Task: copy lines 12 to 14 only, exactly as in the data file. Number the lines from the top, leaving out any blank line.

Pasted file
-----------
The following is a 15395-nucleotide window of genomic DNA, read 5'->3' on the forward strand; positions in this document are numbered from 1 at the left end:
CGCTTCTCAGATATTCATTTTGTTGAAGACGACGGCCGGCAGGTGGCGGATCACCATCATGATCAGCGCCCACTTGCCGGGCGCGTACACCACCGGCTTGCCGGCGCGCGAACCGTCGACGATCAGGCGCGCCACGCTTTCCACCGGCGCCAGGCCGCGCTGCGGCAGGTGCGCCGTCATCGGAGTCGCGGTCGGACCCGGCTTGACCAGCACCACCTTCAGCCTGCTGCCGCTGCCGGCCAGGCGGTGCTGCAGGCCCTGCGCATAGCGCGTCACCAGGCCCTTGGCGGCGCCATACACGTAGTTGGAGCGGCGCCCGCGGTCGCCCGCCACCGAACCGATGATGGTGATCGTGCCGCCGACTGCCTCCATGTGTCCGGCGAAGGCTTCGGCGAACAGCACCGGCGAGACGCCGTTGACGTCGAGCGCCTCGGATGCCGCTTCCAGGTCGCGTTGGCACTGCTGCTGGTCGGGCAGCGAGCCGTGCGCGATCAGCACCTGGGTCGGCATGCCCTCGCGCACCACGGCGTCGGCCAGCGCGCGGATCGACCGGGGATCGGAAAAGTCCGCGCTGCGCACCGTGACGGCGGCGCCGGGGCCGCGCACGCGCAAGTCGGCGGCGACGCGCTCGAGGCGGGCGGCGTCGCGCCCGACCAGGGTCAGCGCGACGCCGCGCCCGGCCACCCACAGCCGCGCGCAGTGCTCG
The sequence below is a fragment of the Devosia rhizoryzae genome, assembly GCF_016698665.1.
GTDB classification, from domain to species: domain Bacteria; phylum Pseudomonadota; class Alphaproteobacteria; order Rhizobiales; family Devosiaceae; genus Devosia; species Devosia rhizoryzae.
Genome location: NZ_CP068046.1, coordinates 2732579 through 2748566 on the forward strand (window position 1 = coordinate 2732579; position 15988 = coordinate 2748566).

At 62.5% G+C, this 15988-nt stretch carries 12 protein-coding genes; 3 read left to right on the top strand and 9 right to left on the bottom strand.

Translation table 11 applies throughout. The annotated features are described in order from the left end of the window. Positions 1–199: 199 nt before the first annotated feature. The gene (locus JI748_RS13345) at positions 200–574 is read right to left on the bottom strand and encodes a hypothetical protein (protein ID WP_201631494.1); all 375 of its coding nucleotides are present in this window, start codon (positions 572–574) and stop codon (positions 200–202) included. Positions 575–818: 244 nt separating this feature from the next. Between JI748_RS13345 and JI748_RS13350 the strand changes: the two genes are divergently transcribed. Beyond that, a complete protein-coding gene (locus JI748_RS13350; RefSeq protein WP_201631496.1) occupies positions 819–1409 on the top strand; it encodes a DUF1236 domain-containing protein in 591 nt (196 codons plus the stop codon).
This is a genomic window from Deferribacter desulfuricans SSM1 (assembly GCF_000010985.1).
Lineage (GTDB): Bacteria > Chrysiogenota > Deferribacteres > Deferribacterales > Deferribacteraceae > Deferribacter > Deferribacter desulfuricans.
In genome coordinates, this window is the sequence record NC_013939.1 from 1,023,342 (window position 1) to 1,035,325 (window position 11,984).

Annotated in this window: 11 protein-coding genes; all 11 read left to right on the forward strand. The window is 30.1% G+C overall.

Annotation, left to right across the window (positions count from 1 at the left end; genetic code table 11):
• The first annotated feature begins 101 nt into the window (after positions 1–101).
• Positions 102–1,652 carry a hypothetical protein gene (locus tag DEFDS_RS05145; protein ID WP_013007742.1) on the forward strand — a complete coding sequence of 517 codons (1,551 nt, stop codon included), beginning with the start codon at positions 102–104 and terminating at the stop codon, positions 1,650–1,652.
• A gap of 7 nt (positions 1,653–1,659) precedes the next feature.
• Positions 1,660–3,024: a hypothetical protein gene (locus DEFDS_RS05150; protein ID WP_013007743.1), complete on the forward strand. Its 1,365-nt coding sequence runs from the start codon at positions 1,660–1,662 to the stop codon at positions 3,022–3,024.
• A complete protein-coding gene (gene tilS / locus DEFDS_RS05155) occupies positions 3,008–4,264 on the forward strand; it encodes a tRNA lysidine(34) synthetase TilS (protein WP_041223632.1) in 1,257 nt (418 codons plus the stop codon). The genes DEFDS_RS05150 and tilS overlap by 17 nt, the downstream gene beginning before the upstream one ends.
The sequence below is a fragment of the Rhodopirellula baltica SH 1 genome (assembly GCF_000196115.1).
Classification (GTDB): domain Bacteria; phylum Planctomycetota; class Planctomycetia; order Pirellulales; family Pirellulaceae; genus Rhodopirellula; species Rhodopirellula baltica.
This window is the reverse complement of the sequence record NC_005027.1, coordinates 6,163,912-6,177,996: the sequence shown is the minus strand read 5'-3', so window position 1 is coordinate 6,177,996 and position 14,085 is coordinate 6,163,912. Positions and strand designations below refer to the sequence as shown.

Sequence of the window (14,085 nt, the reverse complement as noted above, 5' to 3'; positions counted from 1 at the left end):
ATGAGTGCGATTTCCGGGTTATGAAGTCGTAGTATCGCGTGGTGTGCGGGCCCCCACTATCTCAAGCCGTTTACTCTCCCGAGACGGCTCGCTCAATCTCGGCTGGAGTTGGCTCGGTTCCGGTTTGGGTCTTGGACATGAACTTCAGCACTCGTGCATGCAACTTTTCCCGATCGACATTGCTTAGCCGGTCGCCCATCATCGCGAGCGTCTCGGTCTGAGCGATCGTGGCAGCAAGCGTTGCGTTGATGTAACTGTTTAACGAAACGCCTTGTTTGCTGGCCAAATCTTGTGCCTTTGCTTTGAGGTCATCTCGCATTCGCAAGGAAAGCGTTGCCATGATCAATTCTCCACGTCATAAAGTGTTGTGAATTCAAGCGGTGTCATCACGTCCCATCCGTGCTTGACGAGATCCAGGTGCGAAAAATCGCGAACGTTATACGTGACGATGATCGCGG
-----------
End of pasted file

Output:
Annotation, left to right across the window (positions count from 1 at the left end; genetic code table 11):
• The first annotated feature begins 101 nt into the window (after positions 1–101).
• Positions 102–1,652 carry a hypothetical protein gene (locus tag DEFDS_RS05145; protein ID WP_013007742.1) on the forward strand — a complete coding sequence of 517 codons (1,551 nt, stop codon included), beginning with the start codon at positions 102–104 and terminating at the stop codon, positions 1,650–1,652.